After Yazid’s army won, the surviving women and children and one adult male were the only ones left to tell the tale of what had happened. The story of Karbala is alive today because of these few who became powerful storytellers that safeguarded the oral tradition and continued to stand up for the true legacy of Islam. The Prophet’s granddaughter, Zainab, faced the humiliation of her oppressors having torn her head covering from her and paraded her along the long, arduous march from Karbala to Damascus. Despite her treatment and the crippling grief of losing so many loved ones, Zainab boldly delivered a powerful and stirring speech in the Damascus court of Yazid, confronting him, reminding him of who she was, who he was, and of the Prophet’s and Hussein’s legacies. Before Karbala, Fatima, the Prophet’s daughter, stood up publicly for her inheritance rights before the governing caliph of the time. It was another instance where the family of the Prophet was being denied their rights. Before her, the Prophet’s wife, Khadija, the first convert to Islam and a successful businesswoman, used her devotion and wealth to help protect and perpetuate Islam. The legacy of strong women is another reason I’m Shia.
These stories, and countless others about the Prophet’s family, form the foundation of my understanding of Islam. I am not the type of person that can teach myself a subject through a textbook alone. So these stories are the lens through which I learned about and came to understand Islam. Before I could even read, I learned a lot about our value system from these stories. No matter what anyone’s age, gender, or position in life, there was a character in these stories that they would be able to relate to. As I grew older, I read about the events leading up to the battle and its aftermath. I read about people that died long before the battle and the heirs of the legacy that came long after the defeat in Karbala. Although we always start our answer with Karbala, being Shia is not just about one battle, but about a legacy of standing up for what’s right, safeguarding one’s integrity and beliefs, and setting an example. These were the people that guarded the Quran’s teachings and embodied the practice of Islam. Most Muslims agree that, when he was approaching death, the Prophet said that he was leaving his flock with two important things – the Quran and his family.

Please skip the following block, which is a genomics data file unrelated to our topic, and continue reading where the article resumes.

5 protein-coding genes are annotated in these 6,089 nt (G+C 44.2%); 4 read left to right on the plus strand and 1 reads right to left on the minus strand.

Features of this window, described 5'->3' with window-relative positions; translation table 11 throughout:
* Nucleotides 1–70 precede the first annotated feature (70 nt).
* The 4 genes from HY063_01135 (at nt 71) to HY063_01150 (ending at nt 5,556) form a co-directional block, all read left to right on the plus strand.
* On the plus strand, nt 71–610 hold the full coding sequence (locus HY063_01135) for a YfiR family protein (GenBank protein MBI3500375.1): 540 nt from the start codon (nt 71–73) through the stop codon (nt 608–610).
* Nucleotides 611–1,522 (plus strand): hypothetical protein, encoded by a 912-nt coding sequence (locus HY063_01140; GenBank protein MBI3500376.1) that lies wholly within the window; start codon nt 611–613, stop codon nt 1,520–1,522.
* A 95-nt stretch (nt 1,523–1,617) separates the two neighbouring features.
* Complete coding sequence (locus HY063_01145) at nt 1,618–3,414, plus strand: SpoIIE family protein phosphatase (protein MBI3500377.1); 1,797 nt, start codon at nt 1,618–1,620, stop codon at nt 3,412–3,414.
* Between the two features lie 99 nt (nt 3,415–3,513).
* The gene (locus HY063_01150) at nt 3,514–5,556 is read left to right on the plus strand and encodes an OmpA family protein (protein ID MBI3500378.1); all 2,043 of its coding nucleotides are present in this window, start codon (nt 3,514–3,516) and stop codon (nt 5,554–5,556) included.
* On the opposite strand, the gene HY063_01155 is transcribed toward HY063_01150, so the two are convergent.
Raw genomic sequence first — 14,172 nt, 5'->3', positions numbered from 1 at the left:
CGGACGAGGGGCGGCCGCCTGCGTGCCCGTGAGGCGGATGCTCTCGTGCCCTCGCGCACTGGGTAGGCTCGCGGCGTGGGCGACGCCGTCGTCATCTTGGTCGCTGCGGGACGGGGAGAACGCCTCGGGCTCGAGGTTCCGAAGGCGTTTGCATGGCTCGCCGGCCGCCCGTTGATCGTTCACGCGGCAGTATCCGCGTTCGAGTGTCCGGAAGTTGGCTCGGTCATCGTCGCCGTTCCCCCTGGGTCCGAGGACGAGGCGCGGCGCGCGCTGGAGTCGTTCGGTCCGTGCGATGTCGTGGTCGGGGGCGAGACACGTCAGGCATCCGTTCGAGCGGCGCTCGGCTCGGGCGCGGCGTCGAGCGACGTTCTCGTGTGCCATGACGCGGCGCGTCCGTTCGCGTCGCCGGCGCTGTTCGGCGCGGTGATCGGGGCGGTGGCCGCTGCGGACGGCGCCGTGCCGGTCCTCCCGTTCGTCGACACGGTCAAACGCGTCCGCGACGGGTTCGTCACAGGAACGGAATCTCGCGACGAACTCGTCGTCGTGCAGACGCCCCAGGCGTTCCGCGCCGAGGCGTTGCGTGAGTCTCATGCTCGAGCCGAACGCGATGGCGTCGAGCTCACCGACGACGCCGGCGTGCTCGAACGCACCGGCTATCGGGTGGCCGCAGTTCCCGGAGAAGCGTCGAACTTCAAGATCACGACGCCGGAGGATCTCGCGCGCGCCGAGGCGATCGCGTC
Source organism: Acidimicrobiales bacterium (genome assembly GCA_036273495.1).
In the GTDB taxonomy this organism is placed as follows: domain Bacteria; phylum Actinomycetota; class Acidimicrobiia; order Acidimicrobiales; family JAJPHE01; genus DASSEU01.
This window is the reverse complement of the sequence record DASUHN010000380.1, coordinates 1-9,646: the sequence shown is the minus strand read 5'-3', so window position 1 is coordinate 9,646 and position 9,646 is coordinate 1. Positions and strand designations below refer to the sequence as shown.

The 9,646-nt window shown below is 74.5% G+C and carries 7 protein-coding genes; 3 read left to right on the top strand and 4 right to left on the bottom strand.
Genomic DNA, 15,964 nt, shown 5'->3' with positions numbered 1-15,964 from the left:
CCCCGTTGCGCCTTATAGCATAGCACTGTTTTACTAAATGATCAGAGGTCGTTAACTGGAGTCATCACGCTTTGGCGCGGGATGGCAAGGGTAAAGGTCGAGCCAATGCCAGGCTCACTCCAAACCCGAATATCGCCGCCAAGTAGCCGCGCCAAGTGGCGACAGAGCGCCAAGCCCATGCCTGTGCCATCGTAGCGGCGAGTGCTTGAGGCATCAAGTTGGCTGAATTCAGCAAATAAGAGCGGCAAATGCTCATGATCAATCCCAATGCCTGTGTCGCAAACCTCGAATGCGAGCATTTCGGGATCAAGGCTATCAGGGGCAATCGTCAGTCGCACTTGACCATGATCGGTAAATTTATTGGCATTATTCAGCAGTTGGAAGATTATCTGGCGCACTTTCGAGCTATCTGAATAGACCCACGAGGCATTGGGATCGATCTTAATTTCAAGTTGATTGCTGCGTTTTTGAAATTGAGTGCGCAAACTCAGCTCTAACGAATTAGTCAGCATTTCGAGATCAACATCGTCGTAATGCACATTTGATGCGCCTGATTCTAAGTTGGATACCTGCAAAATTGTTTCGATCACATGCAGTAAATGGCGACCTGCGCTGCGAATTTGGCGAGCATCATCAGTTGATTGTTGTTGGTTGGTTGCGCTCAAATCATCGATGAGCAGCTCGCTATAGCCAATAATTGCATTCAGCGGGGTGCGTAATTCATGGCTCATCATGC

Those that think Shias worship these historical characters misunderstand us and misconstrue the truth: we are simply awed and humbled by the example the Prophet’s family provided of what true faith and honor mean. The lessons we inherited are not about martyrdom or death, but using our lives to serve as worthy representatives of a legacy of social justice, protection of minority rights, and community building. I reflect on these stories often, and I join millions of people around the world in mourning their loss and honoring their lives and legacies during Muharram. A shared sense of community, built around honoring the principles of the Quran and legacy of the Prophet’s family, is also why I’m Shia.
So, when I say I’m Shia, I’m stating that I’m committed to honoring the teachings of the Quran and also preserving the legacy of those that embody the spirit of the Quran and the Prophet’s teachings. Protecting this legacy is still such a threat over a thousand years later, that Shias continue to be persecuted worldwide – with thousands killed in Pakistan, an Anti-Shia Alliance Convention held in Indonesia, Malaysia banning Shias from spreading their faith, and apartheid-like practices in effect in Saudi Arabia and Bahrain, to name a few. It is a frightening reality, but it also serves as a reminder that these stories have power and influence and can outlive persecution, defamation, and death, as they have before. The stories and characters give context and color so that I can gain a deeper understanding of the faith and my place in the bigger picture.
If the comparison is to fairy tales, then I suppose the best way to describe it is that we Shias feel our lives are enriched by knowing these historical tales and the characters within them, commemorating them every year, and reminding ourselves through them that we have the social responsibility to battle dragons – the ones within, amongst our own, and in the world at large.
Zehra Naqvi was born in Karachi and raised in New York. She is a lawyer by day and storyteller by soul. If you would like to read more of Zehra’s work, please visit theobserveum.blogspot.com.
The art work in this post was provided by Irfan Haider Mirza. Please follow his work here : Irfan Haider Mirza